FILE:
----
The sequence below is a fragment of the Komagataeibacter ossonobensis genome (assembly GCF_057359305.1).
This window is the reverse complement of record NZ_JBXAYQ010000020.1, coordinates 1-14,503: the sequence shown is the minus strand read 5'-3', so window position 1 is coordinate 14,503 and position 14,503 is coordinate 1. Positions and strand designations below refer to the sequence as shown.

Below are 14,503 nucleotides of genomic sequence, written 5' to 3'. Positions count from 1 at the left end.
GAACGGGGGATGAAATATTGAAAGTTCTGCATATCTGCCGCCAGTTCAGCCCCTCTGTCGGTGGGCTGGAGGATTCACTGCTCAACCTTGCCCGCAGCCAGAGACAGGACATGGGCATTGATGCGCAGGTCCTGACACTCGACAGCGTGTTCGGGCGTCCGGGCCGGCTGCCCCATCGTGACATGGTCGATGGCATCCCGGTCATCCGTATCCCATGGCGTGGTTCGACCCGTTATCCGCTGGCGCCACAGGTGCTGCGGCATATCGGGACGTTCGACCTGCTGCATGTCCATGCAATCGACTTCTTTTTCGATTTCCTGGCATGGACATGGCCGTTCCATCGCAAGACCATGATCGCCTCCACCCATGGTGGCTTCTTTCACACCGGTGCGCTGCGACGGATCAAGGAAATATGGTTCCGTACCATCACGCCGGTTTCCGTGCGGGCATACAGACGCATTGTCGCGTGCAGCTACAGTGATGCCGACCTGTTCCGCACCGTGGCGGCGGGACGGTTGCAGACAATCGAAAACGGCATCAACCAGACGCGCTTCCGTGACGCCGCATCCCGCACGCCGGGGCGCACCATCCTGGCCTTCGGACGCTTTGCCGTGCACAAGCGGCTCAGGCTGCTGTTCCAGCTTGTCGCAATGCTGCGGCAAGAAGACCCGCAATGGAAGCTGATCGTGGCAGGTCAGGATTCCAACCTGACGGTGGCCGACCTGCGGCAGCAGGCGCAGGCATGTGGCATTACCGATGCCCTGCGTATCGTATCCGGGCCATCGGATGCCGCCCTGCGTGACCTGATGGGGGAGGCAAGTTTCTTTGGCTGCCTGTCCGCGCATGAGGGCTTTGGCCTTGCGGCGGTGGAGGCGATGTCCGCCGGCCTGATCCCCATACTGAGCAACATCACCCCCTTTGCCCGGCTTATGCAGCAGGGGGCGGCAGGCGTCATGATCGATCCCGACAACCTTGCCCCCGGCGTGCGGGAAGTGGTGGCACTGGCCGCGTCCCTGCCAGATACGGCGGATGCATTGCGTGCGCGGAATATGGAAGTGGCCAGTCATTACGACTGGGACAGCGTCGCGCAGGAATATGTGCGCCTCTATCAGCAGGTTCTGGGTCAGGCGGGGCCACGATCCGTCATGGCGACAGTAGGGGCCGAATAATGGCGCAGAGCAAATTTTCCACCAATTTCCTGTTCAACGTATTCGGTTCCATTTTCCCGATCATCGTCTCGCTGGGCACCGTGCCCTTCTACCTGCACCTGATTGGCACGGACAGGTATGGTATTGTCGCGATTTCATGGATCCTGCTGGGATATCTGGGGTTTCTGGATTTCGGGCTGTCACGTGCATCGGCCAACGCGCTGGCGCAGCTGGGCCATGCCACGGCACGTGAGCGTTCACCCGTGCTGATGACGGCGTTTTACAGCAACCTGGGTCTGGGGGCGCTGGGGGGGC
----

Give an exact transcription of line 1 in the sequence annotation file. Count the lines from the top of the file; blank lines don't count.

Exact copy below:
The sequence below is a fragment of the Komagataeibacter ossonobensis genome (assembly GCF_057359305.1).